New Prescription: Adapt a new positive coping skill.

Generic: Try adding a new positive coping skill into your daily routine for an enhancing effect.
Common Side Effects: Discovering something new about yourself, learning new skill to promote independence

Stop “Adapt a new coping skill” and call your DOCTOR at once if you have serious side effects such as: Your new coping skill it not helpful for you as an individual, your new coping skill involves bad habitual behavior

Hello again my dears,

Here are some updates and reminders:

  • We are starting a “pets tab” that will appear on the top of this site. It will be published pictures and stories of your pets you send in!
  • We are still running our “Looking through the Illness” project which is a collection of SUBMITTED portraits on a special tab on the site. Criteria is on that same page:
  • In the future we plan to publish a book of the work submitted by artists here (with signed releases) and all the proceeds would go to choice groups that promote mental illness (such as NAMI, Interview, and Bring Change 2 Mind).
  • Please inform us of any organizations that have been helpful for you

Inpatient Asylum Press

Recent Aerial Tragedy:

A good number of you know about the Lufthansa plane crash.

Germanwings Airliner Crashes in French Alps
Vigil for fellow students who died in the crash.

The isolated tragedy brings forward a lot of questions regarding aerial safety and mental health issues concerning specific professions. Should people with mental health issues be allowed to fly? How would it be known?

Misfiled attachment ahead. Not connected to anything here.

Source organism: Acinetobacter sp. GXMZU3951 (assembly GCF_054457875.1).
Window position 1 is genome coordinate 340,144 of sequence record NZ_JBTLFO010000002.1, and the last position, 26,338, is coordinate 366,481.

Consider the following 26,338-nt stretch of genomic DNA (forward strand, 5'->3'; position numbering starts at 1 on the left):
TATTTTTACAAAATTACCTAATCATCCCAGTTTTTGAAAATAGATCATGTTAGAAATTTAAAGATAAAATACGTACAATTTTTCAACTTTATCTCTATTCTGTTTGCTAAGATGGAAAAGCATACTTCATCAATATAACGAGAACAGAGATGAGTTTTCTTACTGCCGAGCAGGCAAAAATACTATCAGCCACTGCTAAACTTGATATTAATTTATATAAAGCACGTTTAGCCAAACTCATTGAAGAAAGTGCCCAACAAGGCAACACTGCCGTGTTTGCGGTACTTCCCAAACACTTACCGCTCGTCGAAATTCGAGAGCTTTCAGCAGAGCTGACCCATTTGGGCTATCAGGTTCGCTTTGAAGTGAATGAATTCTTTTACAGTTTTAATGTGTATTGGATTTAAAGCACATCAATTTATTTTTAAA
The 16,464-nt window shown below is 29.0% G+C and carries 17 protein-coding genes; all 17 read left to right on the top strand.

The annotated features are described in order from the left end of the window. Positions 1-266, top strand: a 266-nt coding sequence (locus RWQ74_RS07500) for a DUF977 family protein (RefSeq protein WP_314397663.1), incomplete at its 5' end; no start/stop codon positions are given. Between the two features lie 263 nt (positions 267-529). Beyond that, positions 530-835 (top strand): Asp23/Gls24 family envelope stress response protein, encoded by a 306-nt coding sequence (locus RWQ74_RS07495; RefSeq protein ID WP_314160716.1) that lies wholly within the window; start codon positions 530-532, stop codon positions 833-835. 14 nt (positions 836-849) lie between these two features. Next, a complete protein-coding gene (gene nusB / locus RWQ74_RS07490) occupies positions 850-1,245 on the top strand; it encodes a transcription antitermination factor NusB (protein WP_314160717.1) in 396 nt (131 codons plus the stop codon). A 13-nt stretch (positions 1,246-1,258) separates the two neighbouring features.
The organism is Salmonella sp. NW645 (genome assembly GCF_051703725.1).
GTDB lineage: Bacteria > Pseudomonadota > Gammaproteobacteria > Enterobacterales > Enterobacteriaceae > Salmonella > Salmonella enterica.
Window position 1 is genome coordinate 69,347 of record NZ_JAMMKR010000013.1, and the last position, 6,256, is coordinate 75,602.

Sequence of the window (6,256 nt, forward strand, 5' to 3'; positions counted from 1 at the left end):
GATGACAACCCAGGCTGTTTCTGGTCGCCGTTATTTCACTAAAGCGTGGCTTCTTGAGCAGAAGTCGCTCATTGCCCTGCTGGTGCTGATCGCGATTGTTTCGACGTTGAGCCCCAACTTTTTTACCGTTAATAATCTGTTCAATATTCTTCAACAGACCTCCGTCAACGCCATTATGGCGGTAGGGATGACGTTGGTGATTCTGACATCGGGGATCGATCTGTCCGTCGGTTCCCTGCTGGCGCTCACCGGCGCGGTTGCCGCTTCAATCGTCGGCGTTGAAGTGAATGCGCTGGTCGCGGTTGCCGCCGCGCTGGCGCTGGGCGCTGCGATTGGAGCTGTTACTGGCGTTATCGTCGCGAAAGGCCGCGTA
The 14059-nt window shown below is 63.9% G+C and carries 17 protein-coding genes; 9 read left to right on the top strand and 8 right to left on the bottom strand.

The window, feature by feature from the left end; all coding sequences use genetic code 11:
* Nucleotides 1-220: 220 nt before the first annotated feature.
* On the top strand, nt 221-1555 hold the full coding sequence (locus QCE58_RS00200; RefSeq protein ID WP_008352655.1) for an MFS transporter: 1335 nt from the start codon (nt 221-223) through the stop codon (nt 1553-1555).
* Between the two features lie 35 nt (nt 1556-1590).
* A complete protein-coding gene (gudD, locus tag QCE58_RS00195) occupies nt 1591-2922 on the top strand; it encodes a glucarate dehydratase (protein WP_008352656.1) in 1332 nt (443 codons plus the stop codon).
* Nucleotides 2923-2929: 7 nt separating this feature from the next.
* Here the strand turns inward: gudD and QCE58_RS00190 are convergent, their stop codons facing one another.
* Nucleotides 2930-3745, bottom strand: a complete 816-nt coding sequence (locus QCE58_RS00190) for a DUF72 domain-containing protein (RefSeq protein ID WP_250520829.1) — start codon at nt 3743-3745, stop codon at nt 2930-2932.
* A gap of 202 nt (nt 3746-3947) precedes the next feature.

The opinion rising in the asylum advocacy believes all pilots should undergo psychiatric and physical check ups quite regularly. The situation would also have happened if a lone pilot in the cockpit suffered a stroke or heart attack. There always should be two individuals in the cockpit at all times (which now is being enforced).

Would psychological testing of pilots stop incidents such as this from happening? It’s for certain not a guarantee. The importance of both mental and physical health must generally be combined and important in all aspects of living.

Did Andreas Lubitz “destroy” the plane out of malice? That will never be certain but popular opinion in the asylum is that being one suffering from chemical depression his desire for ending his life came from an altered state of mind that was not able to factor in the importance of his responsibility and control of the lives of many. What do you, our reader think?

Andreas Lubitz, Who Loved to Fly, Ended Up on a Mysterious and Deadly Course


“In a tragedy full of unanswered questions from the moment he was said to have turned the Airbus A320’s nose downward over the French Alps on TUESDAY MORNING, Mr. Lubitz has emerged as the most terrifying mystery of all.

As the world absorbed the news Thursday that he is said to have suicidally or murderously driven the jetliner into a mountainside, taking 149 people to their deaths along with him, the focus turned to what had driven him to such an act — and to whether the airline industry and regulators do enough to screen pilots FOR PSYCHOLOGICAL problems.”

Read the rest of the article HERE

Inside a Pilot’s Mind


“Perhaps, though, it’s time to take a more searching INTEREST IN the minds of those to whom we entrust our safety when we fly. The industry tests its pilots regularly to see how they would handle an emergency, but it barely evaluates the risk that they might cause one themselves.”

Read more of the article here

What is your opinion? Send in your editorials to

In Our Own Voices

June 19th, 2010

A section from Schizophrenia in Saskatchewan by Gregoire Patterson

Well I know my voices are real, so I will marry one of them when I meet them. Just tend to forget that when I am looking at real women lol. Although I am reminding myself a lot more lately. I think of her as pretty semi athletic university chick, aka my dream girl. She’s so good to me, cheers me up and makes dirty sounds, I love her so much.